For example, I'd like to use my own local repositories (I
work with custom systems that aren't 100% in the public trees).
How do I modify the kickstart file to handle this?
Also, I'm interested in building a LiveCD for PowerPC (that's
my target base). I assume that I need to do this from a PPC
host? Is there any other magic required?
n.b. I'll be using the version from rawhide, as the FC7
release version is ExcludeArch ppc :-(
Gary Thomas | Consulting for the
MLB Associates | Embedded world
I noticed the recent commit that enables usage of swap partitions
automatically. I'm not so sure this is a good idea. This seems like it
would break the case, of me having F7 installed, downloading and burning
the f8(t3)-livecd iso, doing a pm-hibernate, and then booting
f8(t3)-livecd, and then wanting to resume my F7 system after testing
Anybody else have an opinion one way or the other?
---- from /etc/rc.d/init.d/live in livecd-fedora-base-desktop.ks ----
+# enable swaps unless requested otherwise
+swaps=\`blkid -t TYPE=swap -o device\`
+if ! strstr "\`cat /proc/cmdline\`" noswap -a [ -n "\$swaps" ] ; then
+ for s in \$swaps ; do
+ action "Enabling swap partition \$s" swapon \$s
Just wondering if anyone else was able to boot ISOs generated by
livecd-creator recently? First off, when I try to use qemu-kvm, I get
random hangs during the bootup process (in different places; last message
might be SCSI or TCP congestion algorithm, etc).
So, I use "qemu". The images I'm generating fail to find the root
filesystem (screenshot attached).
I'm building them on Fedora 7, git head livecd-tools. This used to work, so
something regressed recently, and I have no idea what =) How would one go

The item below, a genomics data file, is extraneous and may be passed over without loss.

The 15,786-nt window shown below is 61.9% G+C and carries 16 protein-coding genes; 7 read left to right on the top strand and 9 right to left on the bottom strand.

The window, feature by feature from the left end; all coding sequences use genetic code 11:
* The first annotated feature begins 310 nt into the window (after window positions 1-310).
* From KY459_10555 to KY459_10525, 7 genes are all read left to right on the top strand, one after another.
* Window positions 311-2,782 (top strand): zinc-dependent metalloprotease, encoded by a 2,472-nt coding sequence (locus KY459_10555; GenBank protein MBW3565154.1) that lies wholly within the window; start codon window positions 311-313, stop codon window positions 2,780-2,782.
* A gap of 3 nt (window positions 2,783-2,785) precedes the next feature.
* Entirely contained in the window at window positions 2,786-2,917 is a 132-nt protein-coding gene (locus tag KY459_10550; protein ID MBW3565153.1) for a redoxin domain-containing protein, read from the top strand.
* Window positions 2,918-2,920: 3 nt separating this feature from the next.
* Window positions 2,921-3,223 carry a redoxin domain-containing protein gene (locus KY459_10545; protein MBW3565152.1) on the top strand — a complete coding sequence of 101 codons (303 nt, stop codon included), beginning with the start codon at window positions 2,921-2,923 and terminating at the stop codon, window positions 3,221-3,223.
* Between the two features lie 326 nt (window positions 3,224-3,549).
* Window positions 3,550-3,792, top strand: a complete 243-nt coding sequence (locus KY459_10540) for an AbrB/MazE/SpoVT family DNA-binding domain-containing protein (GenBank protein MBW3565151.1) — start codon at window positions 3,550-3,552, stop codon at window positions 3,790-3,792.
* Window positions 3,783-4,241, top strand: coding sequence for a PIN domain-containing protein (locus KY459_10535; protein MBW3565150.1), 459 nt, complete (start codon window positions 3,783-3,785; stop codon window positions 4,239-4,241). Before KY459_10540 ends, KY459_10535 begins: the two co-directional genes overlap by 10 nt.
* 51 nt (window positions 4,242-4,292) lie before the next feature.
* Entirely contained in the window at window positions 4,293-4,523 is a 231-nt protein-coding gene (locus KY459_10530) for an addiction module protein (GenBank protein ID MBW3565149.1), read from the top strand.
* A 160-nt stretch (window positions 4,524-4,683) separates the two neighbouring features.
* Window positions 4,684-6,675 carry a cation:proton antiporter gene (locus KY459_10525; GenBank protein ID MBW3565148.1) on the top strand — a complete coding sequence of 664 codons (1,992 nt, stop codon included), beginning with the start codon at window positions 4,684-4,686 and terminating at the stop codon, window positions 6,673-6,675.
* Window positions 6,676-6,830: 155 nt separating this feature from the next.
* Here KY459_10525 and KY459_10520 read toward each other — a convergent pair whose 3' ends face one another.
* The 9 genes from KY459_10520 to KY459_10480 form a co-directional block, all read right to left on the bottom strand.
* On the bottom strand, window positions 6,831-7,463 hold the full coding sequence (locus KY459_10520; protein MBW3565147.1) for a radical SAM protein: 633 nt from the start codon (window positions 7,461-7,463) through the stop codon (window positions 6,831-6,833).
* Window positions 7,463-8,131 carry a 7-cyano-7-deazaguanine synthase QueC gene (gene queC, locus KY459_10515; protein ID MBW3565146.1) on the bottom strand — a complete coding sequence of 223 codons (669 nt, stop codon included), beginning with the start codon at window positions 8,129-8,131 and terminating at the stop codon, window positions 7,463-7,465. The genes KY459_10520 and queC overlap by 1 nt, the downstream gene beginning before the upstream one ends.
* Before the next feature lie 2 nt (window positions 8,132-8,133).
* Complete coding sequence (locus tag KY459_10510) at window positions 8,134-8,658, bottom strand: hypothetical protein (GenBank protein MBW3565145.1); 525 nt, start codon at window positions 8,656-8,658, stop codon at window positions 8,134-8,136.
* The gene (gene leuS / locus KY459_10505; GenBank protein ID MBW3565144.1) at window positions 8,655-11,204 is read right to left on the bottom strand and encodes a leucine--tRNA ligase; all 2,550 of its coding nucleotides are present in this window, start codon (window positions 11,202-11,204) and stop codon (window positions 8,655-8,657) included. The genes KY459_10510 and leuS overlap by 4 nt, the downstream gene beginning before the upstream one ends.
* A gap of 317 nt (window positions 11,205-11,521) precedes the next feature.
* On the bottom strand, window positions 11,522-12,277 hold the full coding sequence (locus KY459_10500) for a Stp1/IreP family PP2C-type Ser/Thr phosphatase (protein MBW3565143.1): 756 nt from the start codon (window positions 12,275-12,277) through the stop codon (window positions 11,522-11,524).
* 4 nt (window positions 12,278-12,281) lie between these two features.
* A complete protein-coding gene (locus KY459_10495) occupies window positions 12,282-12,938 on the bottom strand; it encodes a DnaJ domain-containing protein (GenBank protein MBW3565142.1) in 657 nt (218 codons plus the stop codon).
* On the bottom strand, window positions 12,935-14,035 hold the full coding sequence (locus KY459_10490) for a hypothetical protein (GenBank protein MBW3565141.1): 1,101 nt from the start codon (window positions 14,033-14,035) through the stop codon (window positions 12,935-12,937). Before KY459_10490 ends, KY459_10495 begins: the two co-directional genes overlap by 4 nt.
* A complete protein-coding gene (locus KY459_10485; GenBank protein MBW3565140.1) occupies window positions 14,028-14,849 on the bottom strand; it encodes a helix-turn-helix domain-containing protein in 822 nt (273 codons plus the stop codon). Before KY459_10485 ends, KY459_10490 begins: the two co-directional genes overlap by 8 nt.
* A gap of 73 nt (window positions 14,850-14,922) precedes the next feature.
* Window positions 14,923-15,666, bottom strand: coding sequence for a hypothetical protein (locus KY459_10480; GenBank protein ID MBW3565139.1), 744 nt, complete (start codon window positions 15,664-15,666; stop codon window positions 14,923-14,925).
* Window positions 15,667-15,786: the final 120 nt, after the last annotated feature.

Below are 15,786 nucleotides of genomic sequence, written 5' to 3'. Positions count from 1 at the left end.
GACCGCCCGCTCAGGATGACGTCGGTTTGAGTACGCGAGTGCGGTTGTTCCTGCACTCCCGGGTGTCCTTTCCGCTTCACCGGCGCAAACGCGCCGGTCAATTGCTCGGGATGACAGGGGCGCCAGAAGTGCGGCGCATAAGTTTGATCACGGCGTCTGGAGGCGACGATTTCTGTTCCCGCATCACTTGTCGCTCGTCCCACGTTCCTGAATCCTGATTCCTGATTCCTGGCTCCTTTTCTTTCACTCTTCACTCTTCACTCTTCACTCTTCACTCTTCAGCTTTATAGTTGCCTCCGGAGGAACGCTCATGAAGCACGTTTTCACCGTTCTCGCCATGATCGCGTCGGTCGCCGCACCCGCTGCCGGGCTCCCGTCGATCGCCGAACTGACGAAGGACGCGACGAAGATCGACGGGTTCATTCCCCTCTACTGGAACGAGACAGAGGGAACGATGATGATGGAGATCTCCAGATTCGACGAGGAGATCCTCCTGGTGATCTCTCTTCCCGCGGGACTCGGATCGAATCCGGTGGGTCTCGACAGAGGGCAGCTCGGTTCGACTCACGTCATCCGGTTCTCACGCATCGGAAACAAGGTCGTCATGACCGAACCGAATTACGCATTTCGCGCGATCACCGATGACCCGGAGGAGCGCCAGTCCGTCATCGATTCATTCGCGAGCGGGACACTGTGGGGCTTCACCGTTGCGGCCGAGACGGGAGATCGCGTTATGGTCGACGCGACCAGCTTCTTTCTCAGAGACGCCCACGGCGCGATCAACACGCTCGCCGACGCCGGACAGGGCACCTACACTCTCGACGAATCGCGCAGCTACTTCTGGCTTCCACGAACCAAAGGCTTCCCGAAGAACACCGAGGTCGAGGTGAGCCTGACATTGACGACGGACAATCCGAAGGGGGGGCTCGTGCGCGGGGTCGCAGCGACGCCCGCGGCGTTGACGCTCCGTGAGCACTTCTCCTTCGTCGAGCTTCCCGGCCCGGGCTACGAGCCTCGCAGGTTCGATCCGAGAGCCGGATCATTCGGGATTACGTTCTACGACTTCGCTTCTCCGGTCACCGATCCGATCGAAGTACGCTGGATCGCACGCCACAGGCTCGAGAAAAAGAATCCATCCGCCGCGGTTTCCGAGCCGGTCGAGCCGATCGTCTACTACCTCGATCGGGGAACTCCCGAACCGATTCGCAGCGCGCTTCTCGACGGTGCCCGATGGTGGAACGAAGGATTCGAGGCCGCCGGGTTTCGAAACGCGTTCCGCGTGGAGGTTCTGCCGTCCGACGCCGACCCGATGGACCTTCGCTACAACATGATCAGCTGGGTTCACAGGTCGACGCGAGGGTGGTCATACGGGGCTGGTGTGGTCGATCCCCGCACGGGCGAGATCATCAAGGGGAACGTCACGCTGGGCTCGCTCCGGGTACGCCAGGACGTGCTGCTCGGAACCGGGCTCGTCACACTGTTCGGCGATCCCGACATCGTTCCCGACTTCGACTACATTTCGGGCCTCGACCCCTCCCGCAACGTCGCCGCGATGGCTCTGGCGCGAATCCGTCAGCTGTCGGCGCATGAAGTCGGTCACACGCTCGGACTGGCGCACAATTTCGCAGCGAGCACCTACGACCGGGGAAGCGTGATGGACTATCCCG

about debugging this?
I'm trying to upgrade an FC4 system to Fedora 7 and thought the
Fedora-7-Live-i686.iso would be the way to do it. But after booting the
Live CD, I don't see any option or instructions or application program to
upgrade. Is there one? If so - what?
I am actually running the Live CD in a vmware virtual machine with virtual
CDRom mapped onto the iso image - it works fine but is rather slow, so not
easy for me to try experiments. Hoping someone can simply say this is
what you have to do. Pointers to relevant doc welcome. Also, if
there is a way - can I run it in the old non-graphical curses mode like the
older Fedora installers? Might be a bit faster than the graphical
interface, nice though it looks.
I saw this same question asked in the forum but with no reply, so hoping I
have a better chance of answer here. I didn't see way of searching the
list archives, so apologies if asked already.
Enter to win a night a VIP night out at TIFF
I've had these lying around for a while and had forgot to post them
here. They apply against:
Author: Jeremy Katz <katzj(a)redhat.com>
Date: Fri Aug 31 12:41:27 2007 -0400
check for isomd5sum early enough
First patch just removes and unused parameter.
Second patch refactors the resize2fs stuff so that it is substantially
easier to understand - e.g. trying to grok the binary search in
resize2fsToMinimal() is a lot easier than the original version in
There shouldn't be any functional changes, though ...